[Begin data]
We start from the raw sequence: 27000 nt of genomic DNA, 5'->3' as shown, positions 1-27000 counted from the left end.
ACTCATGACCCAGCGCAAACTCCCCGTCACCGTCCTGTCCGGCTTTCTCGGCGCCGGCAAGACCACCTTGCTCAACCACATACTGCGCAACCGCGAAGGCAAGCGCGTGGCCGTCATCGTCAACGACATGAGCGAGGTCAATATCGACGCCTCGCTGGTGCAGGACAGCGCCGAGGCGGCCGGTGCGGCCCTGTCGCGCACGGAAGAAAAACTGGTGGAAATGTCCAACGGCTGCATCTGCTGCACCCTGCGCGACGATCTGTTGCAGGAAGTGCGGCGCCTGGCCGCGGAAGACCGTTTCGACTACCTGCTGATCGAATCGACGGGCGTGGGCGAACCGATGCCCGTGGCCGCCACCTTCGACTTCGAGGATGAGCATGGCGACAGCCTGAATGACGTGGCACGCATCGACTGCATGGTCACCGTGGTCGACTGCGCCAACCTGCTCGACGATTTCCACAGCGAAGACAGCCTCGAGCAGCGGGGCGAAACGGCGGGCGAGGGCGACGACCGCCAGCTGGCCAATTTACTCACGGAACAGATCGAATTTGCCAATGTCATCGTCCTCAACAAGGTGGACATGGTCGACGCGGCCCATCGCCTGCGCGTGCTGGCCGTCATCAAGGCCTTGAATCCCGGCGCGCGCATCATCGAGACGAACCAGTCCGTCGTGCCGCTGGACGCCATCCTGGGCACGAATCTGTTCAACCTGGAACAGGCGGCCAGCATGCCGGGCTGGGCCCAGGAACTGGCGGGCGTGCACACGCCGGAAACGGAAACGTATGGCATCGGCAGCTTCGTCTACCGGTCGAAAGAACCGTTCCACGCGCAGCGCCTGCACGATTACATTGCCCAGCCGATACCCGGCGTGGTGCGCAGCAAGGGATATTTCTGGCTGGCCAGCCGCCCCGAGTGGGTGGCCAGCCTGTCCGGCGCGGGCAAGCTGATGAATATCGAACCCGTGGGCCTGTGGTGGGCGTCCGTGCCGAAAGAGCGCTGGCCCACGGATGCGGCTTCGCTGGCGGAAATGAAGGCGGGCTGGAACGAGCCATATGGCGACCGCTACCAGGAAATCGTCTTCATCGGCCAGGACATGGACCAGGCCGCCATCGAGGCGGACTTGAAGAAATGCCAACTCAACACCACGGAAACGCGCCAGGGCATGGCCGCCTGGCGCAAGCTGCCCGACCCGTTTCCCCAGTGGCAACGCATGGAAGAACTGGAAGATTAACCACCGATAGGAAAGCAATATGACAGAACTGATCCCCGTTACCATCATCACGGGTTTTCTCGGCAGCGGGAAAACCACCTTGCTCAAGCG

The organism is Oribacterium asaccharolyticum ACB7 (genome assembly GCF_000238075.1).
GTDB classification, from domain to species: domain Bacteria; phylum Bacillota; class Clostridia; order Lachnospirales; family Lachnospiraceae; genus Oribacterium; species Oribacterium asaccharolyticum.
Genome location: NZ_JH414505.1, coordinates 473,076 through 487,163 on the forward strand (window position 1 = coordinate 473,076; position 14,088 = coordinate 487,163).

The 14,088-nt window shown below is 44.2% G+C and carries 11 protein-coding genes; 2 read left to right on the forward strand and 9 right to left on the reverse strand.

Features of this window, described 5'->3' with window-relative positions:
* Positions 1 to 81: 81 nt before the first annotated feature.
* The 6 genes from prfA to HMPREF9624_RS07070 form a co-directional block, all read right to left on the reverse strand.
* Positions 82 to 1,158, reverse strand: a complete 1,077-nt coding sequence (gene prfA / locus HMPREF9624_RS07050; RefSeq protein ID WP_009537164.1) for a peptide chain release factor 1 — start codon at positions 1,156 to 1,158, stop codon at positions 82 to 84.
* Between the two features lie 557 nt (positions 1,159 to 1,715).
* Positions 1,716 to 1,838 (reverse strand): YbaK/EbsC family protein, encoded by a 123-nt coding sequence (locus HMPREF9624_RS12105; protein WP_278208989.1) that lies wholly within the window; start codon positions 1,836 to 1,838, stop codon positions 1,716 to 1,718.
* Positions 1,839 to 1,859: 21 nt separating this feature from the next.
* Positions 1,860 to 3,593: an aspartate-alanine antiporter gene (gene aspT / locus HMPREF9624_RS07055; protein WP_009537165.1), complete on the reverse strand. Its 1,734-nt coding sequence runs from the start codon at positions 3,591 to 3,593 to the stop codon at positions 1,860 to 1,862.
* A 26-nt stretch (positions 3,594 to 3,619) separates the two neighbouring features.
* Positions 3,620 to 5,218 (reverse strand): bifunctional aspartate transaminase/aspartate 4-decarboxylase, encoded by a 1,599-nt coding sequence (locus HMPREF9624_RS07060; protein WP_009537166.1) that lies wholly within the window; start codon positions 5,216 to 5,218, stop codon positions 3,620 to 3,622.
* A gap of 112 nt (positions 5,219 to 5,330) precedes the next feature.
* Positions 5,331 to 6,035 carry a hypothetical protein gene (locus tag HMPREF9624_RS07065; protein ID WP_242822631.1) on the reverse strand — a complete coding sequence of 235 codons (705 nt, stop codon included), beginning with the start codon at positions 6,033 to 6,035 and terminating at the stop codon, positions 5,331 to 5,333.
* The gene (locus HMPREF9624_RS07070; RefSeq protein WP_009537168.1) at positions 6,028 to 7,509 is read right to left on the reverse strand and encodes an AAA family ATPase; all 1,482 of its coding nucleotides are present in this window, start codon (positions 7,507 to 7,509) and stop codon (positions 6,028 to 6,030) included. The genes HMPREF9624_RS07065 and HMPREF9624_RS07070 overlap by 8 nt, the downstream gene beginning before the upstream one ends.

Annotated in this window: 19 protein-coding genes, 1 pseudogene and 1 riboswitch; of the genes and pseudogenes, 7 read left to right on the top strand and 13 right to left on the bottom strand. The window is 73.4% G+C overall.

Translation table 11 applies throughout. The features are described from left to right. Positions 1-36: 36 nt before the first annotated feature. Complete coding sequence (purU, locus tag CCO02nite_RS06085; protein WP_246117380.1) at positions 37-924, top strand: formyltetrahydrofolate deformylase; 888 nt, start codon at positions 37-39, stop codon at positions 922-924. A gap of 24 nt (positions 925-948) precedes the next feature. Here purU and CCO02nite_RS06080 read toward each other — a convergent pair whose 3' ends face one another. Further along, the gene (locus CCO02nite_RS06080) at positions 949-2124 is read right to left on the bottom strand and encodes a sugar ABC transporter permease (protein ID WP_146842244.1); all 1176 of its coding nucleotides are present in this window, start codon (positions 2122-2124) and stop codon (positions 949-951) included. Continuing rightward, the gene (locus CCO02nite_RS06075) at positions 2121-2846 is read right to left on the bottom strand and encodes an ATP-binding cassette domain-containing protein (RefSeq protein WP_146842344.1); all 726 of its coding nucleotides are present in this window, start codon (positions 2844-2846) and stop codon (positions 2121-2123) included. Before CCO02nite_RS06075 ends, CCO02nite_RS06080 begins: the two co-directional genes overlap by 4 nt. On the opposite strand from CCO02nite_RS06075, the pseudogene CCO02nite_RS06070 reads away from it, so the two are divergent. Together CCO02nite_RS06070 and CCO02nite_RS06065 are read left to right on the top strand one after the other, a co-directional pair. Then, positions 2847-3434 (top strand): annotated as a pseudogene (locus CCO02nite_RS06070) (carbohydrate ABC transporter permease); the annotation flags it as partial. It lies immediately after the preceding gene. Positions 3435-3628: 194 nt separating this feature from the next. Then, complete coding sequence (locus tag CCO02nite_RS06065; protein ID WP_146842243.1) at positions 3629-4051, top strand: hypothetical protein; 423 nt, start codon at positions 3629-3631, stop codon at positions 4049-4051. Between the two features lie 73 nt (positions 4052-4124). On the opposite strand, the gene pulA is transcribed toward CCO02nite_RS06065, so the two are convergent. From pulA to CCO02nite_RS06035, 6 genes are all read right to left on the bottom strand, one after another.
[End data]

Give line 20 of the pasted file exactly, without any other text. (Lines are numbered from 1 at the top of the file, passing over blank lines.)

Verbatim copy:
Annotated in this window: 19 protein-coding genes, 1 pseudogene and 1 riboswitch; of the genes and pseudogenes, 7 read left to right on the top strand and 13 right to left on the bottom strand. The window is 73.4% G+C overall.